Glacier National Park

Please note – in recent years Glacier’s roads require an advance reservation to drive. Find up-to-date information on the park’s website

Glacier National Park, also known as “The Crown of the Continent” suits its name well. The park holds a vast landscape of jagged, sky- scrapping, peaks, glaciers cascading down mountain slopes, turquoise lakes dotting verdant valleys and of thick, lush, forests, stretching to the horizon.

The Park is located in the high heart of the Rocky Mountains, in northwestern Montana, and borders the Canadian provinces of Alberta and British Columbia. The park’s alpine landscape was shaped by glacial flow during the last ice age, over 10,000 years ago. The area was declared a national park in 1910.

Int the 1930’s, after years of complex planning and construction, ‘Going to the Sun’ road, which traverses the park was inaugurated. The road allows its visitors to reach the heart of the park’s vast wilderness, and immerse themselves with a prestige alpine landscape. The road winds well above the tree line, and crosses the Continental Divide. Driving this road is a must for all visitors to the park, as well as hiking along its many unique trails.

When to visit Glacier National Park

The best season to visit Glacier National Park is summer thru early autumn (early June to mid September), although ‘Going to the Sun’ road is usually still closed in early June.
During the rest of the year, the area is covered in snow and most of its roads and services (visitor centers, campgrounds and hotels within the park) are closed.
‘Going to the Sun’ road which is the main reason to visit the park, is usually open in its entirety from the end of June or the beginning of July to the beginning of October (sometimes the road is open until  later in the year,  depending on the weather and the amount of snow).

Where to Visit and for How Long:

Glacier National Park is large, and its main hiking areas are far apart. You can devote anything from a one day visit to a multiple day stay in the park, which will mostly be focused on hiking throughout its territory. The park’s campgrounds are particularly beautiful, and by themselves justify an extended stay.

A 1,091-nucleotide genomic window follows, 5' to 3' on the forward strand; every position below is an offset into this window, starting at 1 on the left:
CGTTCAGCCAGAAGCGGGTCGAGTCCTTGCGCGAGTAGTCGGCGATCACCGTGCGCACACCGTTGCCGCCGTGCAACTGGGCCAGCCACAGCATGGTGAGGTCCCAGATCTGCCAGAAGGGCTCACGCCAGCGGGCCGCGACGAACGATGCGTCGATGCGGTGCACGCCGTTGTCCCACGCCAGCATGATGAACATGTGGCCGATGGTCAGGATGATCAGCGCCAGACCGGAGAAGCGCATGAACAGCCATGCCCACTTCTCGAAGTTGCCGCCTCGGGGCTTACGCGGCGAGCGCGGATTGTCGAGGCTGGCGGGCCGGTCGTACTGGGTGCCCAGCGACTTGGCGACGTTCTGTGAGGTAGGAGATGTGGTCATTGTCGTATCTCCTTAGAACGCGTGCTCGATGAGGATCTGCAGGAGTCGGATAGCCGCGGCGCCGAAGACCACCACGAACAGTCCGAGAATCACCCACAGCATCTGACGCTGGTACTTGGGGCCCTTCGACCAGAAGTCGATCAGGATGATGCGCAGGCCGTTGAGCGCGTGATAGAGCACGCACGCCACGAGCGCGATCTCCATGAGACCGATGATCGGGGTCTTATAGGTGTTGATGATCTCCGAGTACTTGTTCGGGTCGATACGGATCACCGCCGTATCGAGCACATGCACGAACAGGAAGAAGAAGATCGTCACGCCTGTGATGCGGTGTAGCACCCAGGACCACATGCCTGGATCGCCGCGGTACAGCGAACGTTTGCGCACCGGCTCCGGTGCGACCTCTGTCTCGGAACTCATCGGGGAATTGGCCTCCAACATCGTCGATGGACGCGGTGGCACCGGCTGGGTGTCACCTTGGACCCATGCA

For the average visitor who is short on time, it is recommended to dedicate at least one full day (two nights) to the reserve, which will include a trip (round trip or only one way depending on your trip’s itinerary) on the spectacular Going to the Sun Road and stopping at various points along it. If your time is short and your starting and ending point is the small town of Saint Mary to the east of the park, you can drive up to Logan Pass. Once at Logan Pass you should go hiking, for example on the great Hidden Lake Overlook.

If visiting for two days, you should also visit the Many Glacier area in the park’s northeast, which has many great alpine hiking trails.

For those on a three day visit it is recommended to visit the park’s western area, and go boating at Lake McDonald and hiking in the region’s thick forests (the Avalanche Lake trail is great and highly recommended). You can also visit the Two Medicine area in the park’s southeast.

Glacier National Park is packed with hiking trails (along which there is also a high chance of seeing animals), and those who like to hike can dedicate extra days towards it. During summer the sun sets late in this northern area (sunset only around 9:30 p.m., darkness around 10:30 p.m.) therefore you can make the most of your days.

The parks different regions and aforementioned trails: Many Glacier – red, Going to the Sun Road – yellow, Two medicine – pink, Lake McDonald – black, Hayden Lake Trail – blue, Avalanche Lake – green:

Entrances to the Park: